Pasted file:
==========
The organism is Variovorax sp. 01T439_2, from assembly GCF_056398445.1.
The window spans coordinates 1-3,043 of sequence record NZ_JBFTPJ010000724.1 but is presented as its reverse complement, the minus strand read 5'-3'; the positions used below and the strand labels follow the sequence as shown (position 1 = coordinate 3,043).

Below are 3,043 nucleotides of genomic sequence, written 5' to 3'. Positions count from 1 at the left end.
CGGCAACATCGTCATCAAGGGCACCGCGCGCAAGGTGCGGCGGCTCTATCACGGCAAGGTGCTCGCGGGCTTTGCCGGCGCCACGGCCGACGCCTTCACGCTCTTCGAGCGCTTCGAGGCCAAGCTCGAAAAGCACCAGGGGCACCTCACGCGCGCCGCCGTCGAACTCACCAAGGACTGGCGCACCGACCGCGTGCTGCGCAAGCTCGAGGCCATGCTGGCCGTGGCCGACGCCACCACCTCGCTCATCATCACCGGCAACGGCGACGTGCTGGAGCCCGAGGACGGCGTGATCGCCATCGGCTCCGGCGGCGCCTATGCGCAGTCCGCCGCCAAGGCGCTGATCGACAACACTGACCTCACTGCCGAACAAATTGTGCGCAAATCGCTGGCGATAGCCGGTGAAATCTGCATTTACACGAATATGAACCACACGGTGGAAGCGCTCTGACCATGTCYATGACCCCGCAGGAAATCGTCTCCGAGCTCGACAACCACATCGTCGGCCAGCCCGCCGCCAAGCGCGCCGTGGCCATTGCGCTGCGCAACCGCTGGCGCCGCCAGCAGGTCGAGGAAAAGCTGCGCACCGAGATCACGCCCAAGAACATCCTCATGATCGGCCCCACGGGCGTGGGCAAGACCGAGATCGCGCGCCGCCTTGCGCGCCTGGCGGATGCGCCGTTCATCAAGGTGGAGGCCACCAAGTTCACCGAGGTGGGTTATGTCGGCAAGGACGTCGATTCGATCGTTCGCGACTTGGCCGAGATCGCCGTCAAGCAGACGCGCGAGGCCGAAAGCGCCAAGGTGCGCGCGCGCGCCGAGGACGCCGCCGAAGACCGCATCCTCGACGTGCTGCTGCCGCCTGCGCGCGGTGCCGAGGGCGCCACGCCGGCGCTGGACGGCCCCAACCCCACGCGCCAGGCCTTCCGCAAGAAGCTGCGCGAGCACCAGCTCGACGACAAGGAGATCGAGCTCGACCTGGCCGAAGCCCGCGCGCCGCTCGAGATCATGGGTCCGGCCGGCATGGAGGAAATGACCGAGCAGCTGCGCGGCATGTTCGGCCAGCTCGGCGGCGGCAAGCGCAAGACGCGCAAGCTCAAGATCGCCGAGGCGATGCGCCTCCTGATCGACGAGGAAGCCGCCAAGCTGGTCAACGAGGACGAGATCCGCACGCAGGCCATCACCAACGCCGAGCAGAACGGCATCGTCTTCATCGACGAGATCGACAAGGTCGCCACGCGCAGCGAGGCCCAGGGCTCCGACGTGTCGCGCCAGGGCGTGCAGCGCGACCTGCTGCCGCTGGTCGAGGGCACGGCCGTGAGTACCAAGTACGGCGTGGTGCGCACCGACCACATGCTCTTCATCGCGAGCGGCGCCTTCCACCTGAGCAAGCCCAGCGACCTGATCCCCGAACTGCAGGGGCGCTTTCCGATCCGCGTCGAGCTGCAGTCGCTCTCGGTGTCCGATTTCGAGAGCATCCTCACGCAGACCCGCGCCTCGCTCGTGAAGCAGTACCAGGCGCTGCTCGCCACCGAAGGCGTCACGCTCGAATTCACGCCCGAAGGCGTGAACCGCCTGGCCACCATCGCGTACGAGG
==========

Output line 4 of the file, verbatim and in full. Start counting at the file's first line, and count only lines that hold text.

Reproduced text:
CGGCAACATCGTCATCAAGGGCACCGCGCGCAAGGTGCGGCGGCTCTATCACGGCAAGGTGCTCGCGGGCTTTGCCGGCGCCACGGCCGACGCCTTCACGCTCTTCGAGCGCTTCGAGGCCAAGCTCGAAAAGCACCAGGGGCACCTCACGCGCGCCGCCGTCGAACTCACCAAGGACTGGCGCACCGACCGCGTGCTGCGCAAGCTCGAGGCCATGCTGGCCGTGGCCGACGCCACCACCTCGCTCATCATCACCGGCAACGGCGACGTGCTGGAGCCCGAGGACGGCGTGATCGCCATCGGCTCCGGCGGCGCCTATGCGCAGTCCGCCGCCAAGGCGCTGATCGACAACACTGACCTCACTGCCGAACAAATTGTGCGCAAATCGCTGGCGATAGCCGGTGAAATCTGCATTTACACGAATATGAACCACACGGTGGAAGCGCTCTGACCATGTCYATGACCCCGCAGGAAATCGTCTCCGAGCTCGACAACCACATCGTCGGCCAGCCCGCCGCCAAGCGCGCCGTGGCCATTGCGCTGCGCAACCGCTGGCGCCGCCAGCAGGTCGAGGAAAAGCTGCGCACCGAGATCACGCCCAAGAACATCCTCATGATCGGCCCCACGGGCGTGGGCAAGACCGAGATCGCGCGCCGCCTTGCGCGCCTGGCGGATGCGCCGTTCATCAAGGTGGAGGCCACCAAGTTCACCGAGGTGGGTTATGTCGGCAAGGACGTCGATTCGATCGTTCGCGACTTGGCCGAGATCGCCGTCAAGCAGACGCGCGAGGCCGAAAGCGCCAAGGTGCGCGCGCGCGCCGAGGACGCCGCCGAAGACCGCATCCTCGACGTGCTGCTGCCGCCTGCGCGCGGTGCCGAGGGCGCCACGCCGGCGCTGGACGGCCCCAACCCCACGCGCCAGGCCTTCCGCAAGAAGCTGCGCGAGCACCAGCTCGACGACAAGGAGATCGAGCTCGACCTGGCCGAAGCCCGCGCGCCGCTCGAGATCATGGGTCCGGCCGGCATGGAGGAAATGACCGAGCAGCTGCGCGGCATGTTCGGCCAGCTCGGCGGCGGCAAGCGCAAGACGCGCAAGCTCAAGATCGCCGAGGCGATGCGCCTCCTGATCGACGAGGAAGCCGCCAAGCTGGTCAACGAGGACGAGATCCGCACGCAGGCCATCACCAACGCCGAGCAGAACGGCATCGTCTTCATCGACGAGATCGACAAGGTCGCCACGCGCAGCGAGGCCCAGGGCTCCGACGTGTCGCGCCAGGGCGTGCAGCGCGACCTGCTGCCGCTGGTCGAGGGCACGGCCGTGAGTACCAAGTACGGCGTGGTGCGCACCGACCACATGCTCTTCATCGCGAGCGGCGCCTTCCACCTGAGCAAGCCCAGCGACCTGATCCCCGAACTGCAGGGGCGCTTTCCGATCCGCGTCGAGCTGCAGTCGCTCTCGGTGTCCGATTTCGAGAGCATCCTCACGCAGACCCGCGCCTCGCTCGTGAAGCAGTACCAGGCGCTGCTCGCCACCGAAGGCGTCACGCTCGAATTCACGCCCGAAGGCGTGAACCGCCTGGCCACCATCGCGTACGAGG